The same liberal politicians and media figures who told us Trump was crazy when he said he’d win the Presidential race (he did), and that he was crazy when he said Trump Tower was wiretapped (it was), and that he was lying about not colluding with Russia (he didn’t) are now claiming that Attorney General Barr is crazy for saying it’s possible that “spying did occur” on the Trump campaign during the 2016 election.
I’ve written about the hysterical “methinks they doth protest too much” responses from several anti-Trump stalwarts such as Chuck Schumer, Jerry Nadler and James Clapper elsewhere today, but here’s a late entry into the Denial Sweepstakes:
Eric Holder (the only Attorney General ever held in contempt of Congress over his stonewalling of the Fast and Furious scandal) tweeted that Barr’s comment was “outrageous.” He called the idea of the Obama DOJ spying on the Trump campaign a “rightwing conspiracy theory” for which there is “zero evidence” (as long as you ignore the mountains of evidence, and those are just the personal text messages sent on government time.) He also lectured Barr, who hardly needs any Law 101 lessons from Eric Holder, that "when there is a predicate, a legitimate basis, it’s called 'investigating,' not 'spying.'”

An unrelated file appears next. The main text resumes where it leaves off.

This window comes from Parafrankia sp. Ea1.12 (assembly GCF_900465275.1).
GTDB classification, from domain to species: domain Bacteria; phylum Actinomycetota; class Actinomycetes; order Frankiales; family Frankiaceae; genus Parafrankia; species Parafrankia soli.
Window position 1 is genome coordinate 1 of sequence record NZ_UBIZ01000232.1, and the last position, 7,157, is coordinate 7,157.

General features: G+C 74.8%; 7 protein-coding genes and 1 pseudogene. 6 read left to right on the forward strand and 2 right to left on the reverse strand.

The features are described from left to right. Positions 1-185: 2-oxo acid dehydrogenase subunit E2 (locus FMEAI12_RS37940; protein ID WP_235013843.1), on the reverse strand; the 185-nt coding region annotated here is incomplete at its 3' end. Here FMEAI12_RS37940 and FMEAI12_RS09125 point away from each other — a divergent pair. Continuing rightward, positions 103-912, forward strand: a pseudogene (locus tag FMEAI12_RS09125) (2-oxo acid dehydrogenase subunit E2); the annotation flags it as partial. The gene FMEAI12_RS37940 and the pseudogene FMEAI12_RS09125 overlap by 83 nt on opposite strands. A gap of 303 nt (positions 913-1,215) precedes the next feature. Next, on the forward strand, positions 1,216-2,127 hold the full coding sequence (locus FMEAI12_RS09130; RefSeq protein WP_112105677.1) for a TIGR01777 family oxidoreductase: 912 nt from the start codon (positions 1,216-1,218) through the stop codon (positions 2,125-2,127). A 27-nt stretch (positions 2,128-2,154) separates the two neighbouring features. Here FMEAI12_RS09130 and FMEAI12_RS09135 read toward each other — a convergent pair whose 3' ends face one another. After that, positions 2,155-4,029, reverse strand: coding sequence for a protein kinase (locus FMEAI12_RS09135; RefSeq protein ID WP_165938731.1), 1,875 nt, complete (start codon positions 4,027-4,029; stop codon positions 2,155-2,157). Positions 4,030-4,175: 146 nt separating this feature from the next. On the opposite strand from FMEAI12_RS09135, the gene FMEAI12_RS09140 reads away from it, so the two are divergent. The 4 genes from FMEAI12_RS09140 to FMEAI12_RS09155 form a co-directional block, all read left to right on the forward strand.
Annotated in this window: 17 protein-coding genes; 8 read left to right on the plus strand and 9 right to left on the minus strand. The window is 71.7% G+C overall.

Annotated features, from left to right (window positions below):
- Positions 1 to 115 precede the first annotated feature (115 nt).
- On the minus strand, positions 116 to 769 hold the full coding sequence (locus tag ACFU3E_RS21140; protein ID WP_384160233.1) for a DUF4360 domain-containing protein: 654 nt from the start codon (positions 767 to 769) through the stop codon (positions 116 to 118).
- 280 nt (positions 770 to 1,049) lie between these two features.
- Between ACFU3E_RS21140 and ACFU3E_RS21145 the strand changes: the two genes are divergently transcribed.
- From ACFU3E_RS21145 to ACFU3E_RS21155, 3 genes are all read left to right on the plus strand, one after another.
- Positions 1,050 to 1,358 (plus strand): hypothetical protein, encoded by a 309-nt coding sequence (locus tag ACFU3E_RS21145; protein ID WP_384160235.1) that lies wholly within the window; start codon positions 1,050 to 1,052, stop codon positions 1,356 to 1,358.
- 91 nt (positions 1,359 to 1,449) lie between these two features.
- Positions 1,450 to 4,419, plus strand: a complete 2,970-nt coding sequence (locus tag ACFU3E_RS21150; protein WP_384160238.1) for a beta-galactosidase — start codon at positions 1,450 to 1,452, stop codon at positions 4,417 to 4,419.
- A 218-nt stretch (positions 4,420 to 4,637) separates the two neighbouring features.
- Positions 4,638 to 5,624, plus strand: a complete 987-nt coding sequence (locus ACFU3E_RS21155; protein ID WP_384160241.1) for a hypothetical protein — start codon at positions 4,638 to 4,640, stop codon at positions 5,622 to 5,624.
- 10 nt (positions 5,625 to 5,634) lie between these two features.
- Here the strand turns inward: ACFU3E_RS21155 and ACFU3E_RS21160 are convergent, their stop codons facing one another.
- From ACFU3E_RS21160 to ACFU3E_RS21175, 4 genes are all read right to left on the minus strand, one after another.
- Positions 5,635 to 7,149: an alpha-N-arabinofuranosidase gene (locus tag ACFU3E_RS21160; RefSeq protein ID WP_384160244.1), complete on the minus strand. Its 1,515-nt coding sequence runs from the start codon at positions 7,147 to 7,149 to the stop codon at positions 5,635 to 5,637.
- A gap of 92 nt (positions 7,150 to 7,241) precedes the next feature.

Okay, but what is it called when there is no legitimate basis, but you lie to FISA judges to get warrants to do it anyway? The word “felony” comes to mind.
There was also an excellent point brought up in an online comment thread that I read. These panicked Democrats are right; “spying” is the wrong term because spying is a passive action. It implies that they were merely monitoring the opposition campaign inappropriately, not taking actions to influence events. A more accurate term for what appears to have happened would be “sabotage” or “entrapment.”
If they’d like to agree to some bipartisan compromise, I promise not to call what happened to the Trump campaign “spying” if they’ll agree to start calling it “sabotage” and “entrapment.” Deal?